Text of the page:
“This does appear to be an attempt to circumvent the Open Meetings Law,” Barnett said, drawing a visual reaction from Schinhofen. She said the cost to provide water and sewer service should be considered prior to the meeting. “This is a particular concern given the county’s intent to service the racetrack at an impact to ratepayers.”
Barnett said UICN is a private utility under PUC oversight. She said having another utility provider exacerbates the problem over the over-appropriation of water rights in the Pahrump by creating a “service island” and providing service in their service territory, when the county has no legal authority to do so, adding State Engineer Jason King is opposed to the idea.
Nye County Interim Community Development Director Darrell Lacy said a utility agreement could be decided at a later time, commissioners Monday could just consider the development agreement. But Meads said they had to know right away where engineers should begin planning the improvements, on racetrack property or the fairgrounds.
At one point, District Attorney Brian Kunzi snapped back at Barnett, “they spent $1.8 million in litigation fees in litigating the bankruptcy in the Willow Creek Golf Course case and now they’re asking ratepayers to pay.” Barnett, from the audience, told Kunzi he needed to get his facts straight.
“Nye County controlling a utility will not have any impact on UICN’s operation, not one bit. Somehow saying that is a detriment to their ratepayers is just not true,” Kunzi said. “There is a specific Supreme Court decision that indicates the county can in fact operate and provide water service to an existing customer of a utility.”
Holecheck said the majority of the Pahrump Town Board supported the project, with the potential for recreational and commercial opportunities. Specifically, she spoke of the ability to get the fairground project started, which has languished since the land was given to the town in a congressional act in 1997.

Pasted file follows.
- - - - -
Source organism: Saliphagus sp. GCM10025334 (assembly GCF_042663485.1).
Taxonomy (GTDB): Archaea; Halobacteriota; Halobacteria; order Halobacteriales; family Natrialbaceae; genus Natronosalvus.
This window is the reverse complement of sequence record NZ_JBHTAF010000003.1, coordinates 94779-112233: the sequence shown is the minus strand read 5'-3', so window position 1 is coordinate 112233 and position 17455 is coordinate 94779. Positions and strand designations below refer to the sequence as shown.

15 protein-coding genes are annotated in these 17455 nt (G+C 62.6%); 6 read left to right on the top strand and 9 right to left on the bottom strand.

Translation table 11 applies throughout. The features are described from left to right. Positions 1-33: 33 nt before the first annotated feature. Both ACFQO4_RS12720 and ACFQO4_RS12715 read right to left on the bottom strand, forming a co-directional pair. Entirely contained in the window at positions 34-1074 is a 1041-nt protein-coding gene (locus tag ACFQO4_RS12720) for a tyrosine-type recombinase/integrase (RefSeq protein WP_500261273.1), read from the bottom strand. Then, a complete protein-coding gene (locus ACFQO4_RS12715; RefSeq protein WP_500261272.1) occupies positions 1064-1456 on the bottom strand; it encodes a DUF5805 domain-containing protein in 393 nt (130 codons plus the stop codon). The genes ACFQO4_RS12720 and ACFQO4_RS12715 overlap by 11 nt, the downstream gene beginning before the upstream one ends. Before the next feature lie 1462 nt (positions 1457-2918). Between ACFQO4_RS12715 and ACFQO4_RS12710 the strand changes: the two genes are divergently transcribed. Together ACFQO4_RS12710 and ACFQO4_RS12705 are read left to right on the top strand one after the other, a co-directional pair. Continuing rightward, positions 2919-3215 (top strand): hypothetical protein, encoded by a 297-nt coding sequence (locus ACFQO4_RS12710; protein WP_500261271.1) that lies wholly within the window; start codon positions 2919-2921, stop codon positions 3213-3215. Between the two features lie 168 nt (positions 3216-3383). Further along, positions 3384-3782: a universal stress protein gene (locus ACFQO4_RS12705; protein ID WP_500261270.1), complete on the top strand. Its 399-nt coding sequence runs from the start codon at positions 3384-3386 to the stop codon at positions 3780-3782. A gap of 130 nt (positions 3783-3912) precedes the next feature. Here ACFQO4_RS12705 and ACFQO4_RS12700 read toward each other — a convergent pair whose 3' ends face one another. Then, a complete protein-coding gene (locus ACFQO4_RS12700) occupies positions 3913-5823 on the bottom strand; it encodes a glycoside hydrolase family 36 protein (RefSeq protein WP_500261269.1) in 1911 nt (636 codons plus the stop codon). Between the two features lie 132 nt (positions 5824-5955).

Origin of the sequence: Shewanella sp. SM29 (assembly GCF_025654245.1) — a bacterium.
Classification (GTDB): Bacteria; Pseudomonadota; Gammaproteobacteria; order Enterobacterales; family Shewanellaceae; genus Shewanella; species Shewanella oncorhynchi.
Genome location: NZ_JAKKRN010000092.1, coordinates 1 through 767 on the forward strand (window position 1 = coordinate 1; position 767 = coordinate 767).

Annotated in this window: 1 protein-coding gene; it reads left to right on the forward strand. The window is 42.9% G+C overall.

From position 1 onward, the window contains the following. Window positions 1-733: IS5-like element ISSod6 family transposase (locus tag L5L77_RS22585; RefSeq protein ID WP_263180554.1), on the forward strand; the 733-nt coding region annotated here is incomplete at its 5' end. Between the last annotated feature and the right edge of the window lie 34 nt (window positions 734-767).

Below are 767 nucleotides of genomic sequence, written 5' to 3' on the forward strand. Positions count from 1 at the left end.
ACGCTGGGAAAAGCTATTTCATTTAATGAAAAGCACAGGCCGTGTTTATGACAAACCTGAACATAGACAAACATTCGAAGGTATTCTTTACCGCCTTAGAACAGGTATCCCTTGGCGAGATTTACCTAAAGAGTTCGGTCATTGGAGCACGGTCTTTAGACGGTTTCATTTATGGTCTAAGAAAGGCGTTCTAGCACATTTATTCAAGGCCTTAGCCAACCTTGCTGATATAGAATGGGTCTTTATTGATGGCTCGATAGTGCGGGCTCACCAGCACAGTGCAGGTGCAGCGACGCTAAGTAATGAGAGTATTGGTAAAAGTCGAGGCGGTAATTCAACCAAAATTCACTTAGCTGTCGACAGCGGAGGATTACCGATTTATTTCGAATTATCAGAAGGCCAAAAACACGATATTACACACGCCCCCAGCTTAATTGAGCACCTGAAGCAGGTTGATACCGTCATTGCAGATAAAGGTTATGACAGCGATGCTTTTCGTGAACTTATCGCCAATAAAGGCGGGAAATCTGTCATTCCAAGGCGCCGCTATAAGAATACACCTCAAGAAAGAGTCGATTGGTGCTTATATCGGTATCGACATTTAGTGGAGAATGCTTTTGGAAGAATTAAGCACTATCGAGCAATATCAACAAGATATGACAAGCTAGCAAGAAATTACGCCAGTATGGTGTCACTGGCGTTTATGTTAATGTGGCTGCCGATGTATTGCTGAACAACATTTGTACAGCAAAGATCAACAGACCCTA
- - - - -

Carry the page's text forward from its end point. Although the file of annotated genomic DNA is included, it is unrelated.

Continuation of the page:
“I doubt very seriously if the Town of Pahrump would ever have the funds to construct a water treatment plant and, number two, I doubt very seriously we would ever have the money to buy effluent to use on the fields,” Holecheck said.
Holecheck said effluent is used to water recreation fields in many places and offered to provide that information to cynics like Cox. She said at the town board meeting people incorrectly assumed the project would require their wells to be capped.
“This is an amazing opportunity, amazing. Do you realize what it costs to do this? Our fairgrounds would never get done and the opportunity for us to get development in that area,” construction company co-owner Debra Strickland said. A sea of hands went up when she asked who supported the project.
Meads said in three discussions with UICN the first time they were told the racetrack wasn’t in their service territory. The second time UICN wanted $19 million to extend only the sewer lines. The last time they wanted to use the Mountain Falls sewer plant, but that would require tearing up Mountain Falls Parkway, a very expensive project.
Michael Von Quilich, who said he owned three high-tech businesses in Pahrump and a national championship racecar team, said he wouldn’t have come to Pahrump if it wasn’t for Spring Mountain raceway. But he said drivers seriously lack hotel rooms, adding tracks at Daytona Beach and Sebring, Fla. are right in the middle of town.
“This racetrack is a phenomenal benefit and it is a great place for the people of Pahrump. However I do believe we have a problem with water and I do believe we have a problem with building a lake,” county commission candidate Dave Caudle said, who resigned from the Pahrump groundwater committee over it.
Meads used an overhead projector to outline the benefits of Spring Mountain Motor Sports to the community: a club with 279 active members with room to expand to 600 members; a Corvette and now a Cadillac driving academy, with 40 programs per week expected to increase to 100 programs; filling an average of 2,000 room nights, expected to increase to 5,200 room nights; impact fees totaling $425,000; another 40 permanent jobs and 250 construction jobs.
Lacy referred to measures Spring Mountain owners will take to reduce water consumption, Meads outlined steps like replacing sod with artificial turf, recapturing skid pad water and retention ponds that captured 24 million gallons of flood water in three hours during a major storm last July.
The controversial artificial lake would require 57.4 acre feet of water rights to fill, an area 250,000 square feet, 10 feet deep. The evaporation rate would be 43 acre feet annually, he said, but it would be more than offset by the conservation water rights credits and water rights relinquished to the state engineer’s office for the homes, that would only be occupied by drivers on weekends.